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Education

Sex and relationships education ‘inadequate’

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SRE: 'Should be a statutory requirement'

SRE: ‘Should be a statutory requirement’

TEACHERS have reported serious concerns about the reality of school-level commitment to LGBTI equality at the largest gathering of LGBTI teachers, organised by the NASUWT, the largest teachers’ union in the UK.

86% of teachers at the NASUWT’s LGBT Teachers’ Consultation Conference said they do not think the Government is doing enough to communicate the importance of LGBTI equality to schools and colleges

Only 7% of lesbian, gay, bisexual, transgender and intersex (LGBTI) teachers say their school or college provides training to staff to identify and deal with incidents of homophobia, biphobia and transphobia.

56% said their school was not committed to LGBTI equality for staff and pupils.

A real-time electronic poll of members attending the Conference found that:

A third said their school or college was not a safe space for LGBTI teachers;

More than four in ten (43%) say they have experienced some form of discrimination, bullying or harassment because of their LGBTI identity during the last year;

Only 4% said their school has a programme of activities to mark LGBT History Month;

85% do not think schools and colleges are being held to account sufficiently in relation to LGBTI equality.

To support schools in ensuring they are inclusive spaces for all staff and pupils, the NASUWT has today launched new guidance on trans-awareness.

Equality for Trans Teachers is aimed at schools, colleges and employers and sets out the legal responsibilities on employers and also provides advice and guidance on the steps schools should take to support people transitioning in the workplace.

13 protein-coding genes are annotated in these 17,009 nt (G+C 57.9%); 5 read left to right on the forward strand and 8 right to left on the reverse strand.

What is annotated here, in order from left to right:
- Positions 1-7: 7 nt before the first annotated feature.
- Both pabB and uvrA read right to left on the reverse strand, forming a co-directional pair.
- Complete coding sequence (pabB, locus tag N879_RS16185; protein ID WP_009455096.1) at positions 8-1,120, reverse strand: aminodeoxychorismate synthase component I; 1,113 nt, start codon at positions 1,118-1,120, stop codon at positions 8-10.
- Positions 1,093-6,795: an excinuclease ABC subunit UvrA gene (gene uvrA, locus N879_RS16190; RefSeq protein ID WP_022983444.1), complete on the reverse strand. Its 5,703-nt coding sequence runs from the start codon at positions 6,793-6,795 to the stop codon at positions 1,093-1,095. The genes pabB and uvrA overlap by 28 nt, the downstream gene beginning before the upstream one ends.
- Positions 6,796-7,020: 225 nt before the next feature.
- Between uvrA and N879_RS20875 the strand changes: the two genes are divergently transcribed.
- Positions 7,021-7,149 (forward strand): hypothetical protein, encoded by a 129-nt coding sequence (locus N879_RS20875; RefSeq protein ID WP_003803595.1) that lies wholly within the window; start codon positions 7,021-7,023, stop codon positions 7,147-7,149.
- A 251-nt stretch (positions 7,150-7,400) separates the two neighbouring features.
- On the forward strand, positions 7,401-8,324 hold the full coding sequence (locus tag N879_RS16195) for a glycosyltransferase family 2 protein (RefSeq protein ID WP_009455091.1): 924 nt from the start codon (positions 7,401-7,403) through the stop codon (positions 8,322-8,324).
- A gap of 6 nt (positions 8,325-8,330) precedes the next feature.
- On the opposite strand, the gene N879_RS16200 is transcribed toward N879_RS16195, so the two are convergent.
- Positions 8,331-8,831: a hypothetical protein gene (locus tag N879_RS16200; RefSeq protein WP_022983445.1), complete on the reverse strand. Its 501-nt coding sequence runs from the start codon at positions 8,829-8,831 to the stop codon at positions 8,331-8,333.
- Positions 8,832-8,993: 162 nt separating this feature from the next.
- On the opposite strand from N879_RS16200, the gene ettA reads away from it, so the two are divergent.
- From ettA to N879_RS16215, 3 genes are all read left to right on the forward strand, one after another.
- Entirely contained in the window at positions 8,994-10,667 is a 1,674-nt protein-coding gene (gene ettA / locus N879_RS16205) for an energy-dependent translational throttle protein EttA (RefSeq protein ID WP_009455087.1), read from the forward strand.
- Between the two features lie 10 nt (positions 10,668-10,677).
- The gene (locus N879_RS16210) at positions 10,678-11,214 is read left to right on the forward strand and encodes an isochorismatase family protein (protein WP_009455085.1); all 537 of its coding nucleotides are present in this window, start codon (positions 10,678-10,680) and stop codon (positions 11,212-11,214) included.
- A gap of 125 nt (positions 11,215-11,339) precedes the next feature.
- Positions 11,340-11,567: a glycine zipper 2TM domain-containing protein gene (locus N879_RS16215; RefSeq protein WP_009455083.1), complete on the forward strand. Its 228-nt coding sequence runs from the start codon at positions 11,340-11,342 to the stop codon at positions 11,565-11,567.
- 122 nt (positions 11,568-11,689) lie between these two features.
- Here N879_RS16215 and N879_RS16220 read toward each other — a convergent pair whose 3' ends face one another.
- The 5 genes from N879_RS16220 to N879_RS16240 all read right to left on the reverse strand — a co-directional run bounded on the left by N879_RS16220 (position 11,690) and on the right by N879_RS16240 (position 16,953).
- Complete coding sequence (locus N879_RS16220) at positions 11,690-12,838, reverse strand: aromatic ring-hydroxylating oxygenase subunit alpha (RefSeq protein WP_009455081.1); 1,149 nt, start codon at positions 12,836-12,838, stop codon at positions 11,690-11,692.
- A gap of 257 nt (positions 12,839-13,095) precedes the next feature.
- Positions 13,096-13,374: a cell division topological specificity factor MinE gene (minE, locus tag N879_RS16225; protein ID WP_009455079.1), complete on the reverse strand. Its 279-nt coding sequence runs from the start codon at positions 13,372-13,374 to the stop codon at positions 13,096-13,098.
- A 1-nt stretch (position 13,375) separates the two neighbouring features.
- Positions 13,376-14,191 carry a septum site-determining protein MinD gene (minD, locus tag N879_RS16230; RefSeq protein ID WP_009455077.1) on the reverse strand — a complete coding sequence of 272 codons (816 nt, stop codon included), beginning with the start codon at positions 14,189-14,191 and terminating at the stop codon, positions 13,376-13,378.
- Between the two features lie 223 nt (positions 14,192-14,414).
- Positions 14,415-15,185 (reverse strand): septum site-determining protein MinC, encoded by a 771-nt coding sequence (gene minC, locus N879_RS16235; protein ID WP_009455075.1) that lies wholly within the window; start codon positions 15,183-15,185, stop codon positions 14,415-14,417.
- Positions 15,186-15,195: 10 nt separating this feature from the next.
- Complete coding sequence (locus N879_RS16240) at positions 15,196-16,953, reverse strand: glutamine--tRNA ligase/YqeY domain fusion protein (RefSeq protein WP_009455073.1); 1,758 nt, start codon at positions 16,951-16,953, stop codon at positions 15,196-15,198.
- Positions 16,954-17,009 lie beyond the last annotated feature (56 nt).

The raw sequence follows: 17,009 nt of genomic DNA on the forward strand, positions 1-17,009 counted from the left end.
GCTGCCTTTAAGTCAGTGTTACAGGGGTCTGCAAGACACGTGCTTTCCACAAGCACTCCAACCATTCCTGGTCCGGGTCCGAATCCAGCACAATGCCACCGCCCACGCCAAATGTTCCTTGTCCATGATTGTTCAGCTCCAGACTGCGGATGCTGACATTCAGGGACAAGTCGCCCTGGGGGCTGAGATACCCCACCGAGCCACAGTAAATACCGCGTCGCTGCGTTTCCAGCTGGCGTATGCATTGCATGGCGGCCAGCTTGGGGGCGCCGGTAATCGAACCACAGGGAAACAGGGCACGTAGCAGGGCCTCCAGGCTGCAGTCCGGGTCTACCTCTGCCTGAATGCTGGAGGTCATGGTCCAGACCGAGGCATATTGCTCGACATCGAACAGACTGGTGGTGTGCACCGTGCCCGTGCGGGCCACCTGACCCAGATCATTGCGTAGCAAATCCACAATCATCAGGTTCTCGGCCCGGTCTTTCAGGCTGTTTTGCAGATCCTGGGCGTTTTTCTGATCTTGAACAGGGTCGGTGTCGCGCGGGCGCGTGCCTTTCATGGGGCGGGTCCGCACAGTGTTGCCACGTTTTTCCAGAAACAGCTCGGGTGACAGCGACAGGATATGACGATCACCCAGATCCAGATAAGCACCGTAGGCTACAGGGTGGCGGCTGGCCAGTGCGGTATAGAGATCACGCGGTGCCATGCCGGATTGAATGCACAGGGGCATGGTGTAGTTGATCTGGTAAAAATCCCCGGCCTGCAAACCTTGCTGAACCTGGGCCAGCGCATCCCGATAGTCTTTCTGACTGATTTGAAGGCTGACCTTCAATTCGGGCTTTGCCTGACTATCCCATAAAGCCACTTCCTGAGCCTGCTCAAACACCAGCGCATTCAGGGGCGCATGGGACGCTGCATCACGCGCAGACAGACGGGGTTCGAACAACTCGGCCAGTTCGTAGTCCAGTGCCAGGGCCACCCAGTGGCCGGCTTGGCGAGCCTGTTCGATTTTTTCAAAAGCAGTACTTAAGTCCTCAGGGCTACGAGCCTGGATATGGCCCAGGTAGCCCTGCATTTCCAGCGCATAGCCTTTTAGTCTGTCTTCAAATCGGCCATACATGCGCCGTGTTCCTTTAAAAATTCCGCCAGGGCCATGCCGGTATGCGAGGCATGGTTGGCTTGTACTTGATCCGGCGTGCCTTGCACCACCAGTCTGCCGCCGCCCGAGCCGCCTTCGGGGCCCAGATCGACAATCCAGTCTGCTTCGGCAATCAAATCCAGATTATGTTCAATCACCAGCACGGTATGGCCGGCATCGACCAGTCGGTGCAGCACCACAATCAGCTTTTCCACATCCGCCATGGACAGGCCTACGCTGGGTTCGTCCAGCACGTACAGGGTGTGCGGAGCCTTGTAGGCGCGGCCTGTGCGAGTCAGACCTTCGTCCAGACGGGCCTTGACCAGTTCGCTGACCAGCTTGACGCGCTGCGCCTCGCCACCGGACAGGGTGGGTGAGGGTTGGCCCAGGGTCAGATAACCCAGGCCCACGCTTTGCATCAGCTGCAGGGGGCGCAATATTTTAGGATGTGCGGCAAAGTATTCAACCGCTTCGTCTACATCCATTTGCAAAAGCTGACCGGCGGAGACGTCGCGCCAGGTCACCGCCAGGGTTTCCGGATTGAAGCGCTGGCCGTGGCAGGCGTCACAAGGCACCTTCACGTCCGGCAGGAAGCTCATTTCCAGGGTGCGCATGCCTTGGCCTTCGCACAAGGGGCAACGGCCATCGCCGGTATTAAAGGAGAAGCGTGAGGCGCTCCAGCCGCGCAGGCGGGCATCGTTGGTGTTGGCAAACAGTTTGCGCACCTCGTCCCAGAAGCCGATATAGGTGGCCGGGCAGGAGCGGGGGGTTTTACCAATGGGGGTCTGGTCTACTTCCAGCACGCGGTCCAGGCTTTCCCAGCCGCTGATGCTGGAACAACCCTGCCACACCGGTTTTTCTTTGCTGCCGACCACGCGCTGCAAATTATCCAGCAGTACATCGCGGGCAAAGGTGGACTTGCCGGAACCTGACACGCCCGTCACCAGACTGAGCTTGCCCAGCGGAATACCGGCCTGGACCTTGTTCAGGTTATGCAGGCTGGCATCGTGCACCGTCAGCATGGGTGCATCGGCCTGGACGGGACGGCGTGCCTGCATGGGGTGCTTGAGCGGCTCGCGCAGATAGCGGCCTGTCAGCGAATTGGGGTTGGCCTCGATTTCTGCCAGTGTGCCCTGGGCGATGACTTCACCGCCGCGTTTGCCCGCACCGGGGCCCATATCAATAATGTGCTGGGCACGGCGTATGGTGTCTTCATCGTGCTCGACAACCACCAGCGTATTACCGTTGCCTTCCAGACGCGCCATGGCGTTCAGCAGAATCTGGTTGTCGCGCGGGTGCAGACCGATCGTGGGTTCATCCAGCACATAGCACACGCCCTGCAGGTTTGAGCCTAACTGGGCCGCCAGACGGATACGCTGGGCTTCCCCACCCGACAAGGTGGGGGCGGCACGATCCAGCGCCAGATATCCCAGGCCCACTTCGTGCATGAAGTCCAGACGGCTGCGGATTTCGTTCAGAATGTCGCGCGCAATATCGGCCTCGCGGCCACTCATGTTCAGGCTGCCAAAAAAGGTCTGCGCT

Chris Keates, General Secretary of the NASUWT, who addressed the Conference, said: “It is scandalous that in the 21st century teachers are still reporting that homophobia is still an issue for gay, lesbian, bisexual, transgender and intersex pupils and staff and that many LGBTI teachers do not feel safe in their schools .

“Despite assertions to the contrary, the Government has rolled back the progress made over decades on equality and we see the adverse impact this is having on teachers and pupils in our schools.

“All schools must demonstrate a commitment to creating a climate where all staff and pupils feel respected and safe.”

On the other hand, education regarding LGBTI issues for children in Wales’s schools is haphazard and very much left to individual schools to deliver. Parents retain the power to prevent schools from delivering sex education to their own children.

In England, even the more limited Personal and Social Education (PSE) is not compulsory.

The 124 page Donaldson report on Wales’s education system barely mentions either SRE or (PSE), with which the delivery of which SRE is occasionally synonymous. In 124 pages SRE is mentioned not at all, PSE on four occasions in passing and sex education on three occasions.

The Welsh Government, which imposes PSE as a statutory obligation has avoided compulsory SRE in schools.

Cadan ap Tomos, the Liberal Democrat candidate for Cardiff West, has described Welsh Sex and Relationships Education as ‘woefully inadequate’.

Reflecting on his own relatively recent experiences of the Welsh education system, Cadan ap Tomos told the Welsh Liberal Democrat conference that attitudes towards sex and sexuality were still stuck in the past and did not acknowledge the realities of life in a modern nation.

Speaking candidly of his own experiences, Cadan ap Tomos said: “At no point during my education was the message hammered home that being anything but straight was perfectly normal.

“My school’s sex education curriculum barely dealt with the issue of sexuality – a single session on “homophobia” in year 10 was deemed adequate. But by that point, most young people will already be confused and worried about who they are.”